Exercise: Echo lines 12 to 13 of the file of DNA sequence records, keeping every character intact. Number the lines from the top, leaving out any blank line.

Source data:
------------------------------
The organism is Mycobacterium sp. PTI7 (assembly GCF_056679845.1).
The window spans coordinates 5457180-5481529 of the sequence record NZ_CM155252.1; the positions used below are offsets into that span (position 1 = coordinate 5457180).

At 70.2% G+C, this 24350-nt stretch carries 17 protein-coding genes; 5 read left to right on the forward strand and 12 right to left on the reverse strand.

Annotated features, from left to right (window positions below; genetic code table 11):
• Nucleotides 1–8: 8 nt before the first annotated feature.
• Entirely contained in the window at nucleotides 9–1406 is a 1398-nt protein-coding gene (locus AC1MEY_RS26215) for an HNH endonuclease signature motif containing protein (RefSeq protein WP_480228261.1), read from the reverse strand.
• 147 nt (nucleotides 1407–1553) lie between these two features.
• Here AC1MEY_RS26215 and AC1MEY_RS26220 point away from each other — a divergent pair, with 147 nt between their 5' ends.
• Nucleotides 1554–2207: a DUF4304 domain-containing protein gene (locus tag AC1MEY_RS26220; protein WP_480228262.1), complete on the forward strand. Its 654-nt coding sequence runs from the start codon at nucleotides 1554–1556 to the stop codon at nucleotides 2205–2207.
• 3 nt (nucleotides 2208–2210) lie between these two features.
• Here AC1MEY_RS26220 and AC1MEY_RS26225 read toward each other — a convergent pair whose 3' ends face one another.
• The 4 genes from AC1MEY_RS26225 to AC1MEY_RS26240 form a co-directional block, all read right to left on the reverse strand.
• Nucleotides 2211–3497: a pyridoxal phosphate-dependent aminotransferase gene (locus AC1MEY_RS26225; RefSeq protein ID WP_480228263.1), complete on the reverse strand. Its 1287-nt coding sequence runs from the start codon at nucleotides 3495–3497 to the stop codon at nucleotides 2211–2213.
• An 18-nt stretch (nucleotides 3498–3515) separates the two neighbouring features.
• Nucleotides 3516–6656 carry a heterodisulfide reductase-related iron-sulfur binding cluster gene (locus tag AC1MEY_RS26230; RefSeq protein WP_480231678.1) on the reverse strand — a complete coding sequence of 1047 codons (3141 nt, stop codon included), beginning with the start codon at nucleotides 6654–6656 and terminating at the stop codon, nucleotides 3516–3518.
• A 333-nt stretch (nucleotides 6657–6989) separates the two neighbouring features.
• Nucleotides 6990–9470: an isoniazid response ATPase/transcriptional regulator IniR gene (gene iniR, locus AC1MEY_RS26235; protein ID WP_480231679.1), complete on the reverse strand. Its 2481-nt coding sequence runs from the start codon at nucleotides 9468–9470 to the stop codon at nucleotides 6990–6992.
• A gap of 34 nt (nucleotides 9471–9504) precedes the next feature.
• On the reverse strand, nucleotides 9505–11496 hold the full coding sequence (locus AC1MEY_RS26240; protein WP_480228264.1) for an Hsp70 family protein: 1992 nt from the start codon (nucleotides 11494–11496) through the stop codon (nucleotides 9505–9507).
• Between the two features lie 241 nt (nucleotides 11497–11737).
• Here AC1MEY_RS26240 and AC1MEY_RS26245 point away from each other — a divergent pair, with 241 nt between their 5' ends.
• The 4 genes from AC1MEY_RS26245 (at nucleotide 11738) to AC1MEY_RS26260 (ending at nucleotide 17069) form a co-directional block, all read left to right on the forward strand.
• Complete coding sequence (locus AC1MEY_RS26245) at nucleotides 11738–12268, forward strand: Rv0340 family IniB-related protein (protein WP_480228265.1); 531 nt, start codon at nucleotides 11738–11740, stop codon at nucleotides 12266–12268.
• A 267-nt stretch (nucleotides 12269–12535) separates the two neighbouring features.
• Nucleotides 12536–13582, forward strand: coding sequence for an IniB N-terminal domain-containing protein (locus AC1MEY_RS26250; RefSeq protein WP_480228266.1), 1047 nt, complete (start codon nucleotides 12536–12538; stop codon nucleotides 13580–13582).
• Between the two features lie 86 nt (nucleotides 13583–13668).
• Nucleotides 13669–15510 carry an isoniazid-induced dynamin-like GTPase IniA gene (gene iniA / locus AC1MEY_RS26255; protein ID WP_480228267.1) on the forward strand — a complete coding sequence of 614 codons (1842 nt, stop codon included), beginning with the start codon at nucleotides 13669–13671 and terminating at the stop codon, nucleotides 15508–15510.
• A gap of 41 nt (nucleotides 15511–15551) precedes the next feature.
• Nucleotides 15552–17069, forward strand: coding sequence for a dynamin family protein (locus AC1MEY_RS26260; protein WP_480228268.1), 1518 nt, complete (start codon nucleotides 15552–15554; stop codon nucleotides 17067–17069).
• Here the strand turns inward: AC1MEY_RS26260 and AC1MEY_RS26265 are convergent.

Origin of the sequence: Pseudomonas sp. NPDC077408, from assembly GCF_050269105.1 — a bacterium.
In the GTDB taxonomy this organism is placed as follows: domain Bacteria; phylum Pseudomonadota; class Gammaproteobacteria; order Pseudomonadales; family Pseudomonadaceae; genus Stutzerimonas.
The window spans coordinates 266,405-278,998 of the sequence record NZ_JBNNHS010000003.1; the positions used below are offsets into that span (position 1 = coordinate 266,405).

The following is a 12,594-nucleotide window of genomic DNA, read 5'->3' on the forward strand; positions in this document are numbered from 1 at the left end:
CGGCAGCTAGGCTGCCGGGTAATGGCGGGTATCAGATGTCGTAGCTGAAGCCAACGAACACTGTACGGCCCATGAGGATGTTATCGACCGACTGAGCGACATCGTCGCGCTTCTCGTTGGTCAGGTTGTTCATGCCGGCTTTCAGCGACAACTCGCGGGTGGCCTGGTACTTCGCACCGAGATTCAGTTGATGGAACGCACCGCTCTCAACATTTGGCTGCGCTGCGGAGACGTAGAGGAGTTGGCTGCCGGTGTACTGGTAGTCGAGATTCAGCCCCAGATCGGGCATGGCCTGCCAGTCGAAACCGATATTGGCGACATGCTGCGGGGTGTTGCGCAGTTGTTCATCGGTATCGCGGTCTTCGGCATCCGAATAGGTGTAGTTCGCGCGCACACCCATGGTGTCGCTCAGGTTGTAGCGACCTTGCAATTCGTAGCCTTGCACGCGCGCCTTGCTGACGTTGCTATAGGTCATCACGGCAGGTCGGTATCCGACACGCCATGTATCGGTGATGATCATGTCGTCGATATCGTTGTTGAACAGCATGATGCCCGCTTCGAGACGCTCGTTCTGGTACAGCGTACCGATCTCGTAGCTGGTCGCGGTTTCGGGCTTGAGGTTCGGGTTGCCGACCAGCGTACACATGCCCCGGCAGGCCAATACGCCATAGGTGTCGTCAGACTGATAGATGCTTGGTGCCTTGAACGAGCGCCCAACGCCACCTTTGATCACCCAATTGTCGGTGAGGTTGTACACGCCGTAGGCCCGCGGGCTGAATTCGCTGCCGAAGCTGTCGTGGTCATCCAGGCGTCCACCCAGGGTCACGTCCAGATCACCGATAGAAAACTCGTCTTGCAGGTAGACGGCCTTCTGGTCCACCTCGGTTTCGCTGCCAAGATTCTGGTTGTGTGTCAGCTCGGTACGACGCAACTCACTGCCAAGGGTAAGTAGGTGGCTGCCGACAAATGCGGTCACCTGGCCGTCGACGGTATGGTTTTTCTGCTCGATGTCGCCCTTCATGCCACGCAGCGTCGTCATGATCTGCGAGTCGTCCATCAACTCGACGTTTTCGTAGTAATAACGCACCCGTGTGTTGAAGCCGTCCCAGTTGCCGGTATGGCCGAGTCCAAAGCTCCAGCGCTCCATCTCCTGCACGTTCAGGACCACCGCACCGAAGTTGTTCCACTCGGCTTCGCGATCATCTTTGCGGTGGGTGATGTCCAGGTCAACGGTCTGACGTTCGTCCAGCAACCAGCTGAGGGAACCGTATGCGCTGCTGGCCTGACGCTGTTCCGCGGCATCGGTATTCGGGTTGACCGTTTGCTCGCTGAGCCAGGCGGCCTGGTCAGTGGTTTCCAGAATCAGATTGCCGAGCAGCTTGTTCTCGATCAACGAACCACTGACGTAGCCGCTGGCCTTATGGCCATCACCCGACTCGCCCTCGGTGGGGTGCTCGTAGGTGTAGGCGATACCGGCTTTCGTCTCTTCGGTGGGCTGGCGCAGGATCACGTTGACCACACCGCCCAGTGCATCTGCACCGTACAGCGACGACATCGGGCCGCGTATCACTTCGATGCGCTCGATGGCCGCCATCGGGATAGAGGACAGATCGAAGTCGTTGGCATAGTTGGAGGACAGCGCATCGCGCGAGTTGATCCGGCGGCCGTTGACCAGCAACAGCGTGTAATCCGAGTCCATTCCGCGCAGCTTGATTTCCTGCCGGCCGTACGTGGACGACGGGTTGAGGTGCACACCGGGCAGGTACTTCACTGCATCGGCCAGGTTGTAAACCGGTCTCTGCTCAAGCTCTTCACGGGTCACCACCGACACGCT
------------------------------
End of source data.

• The 4 genes from AC1MEY_RS26225 to AC1MEY_RS26240 form a co-directional block, all read right to left on the reverse strand.
• Nucleotides 2211–3497: a pyridoxal phosphate-dependent aminotransferase gene (locus AC1MEY_RS26225; RefSeq protein ID WP_480228263.1), complete on the reverse strand. Its 1287-nt coding sequence runs from the start codon at nucleotides 3495–3497 to the stop codon at nucleotides 2211–2213.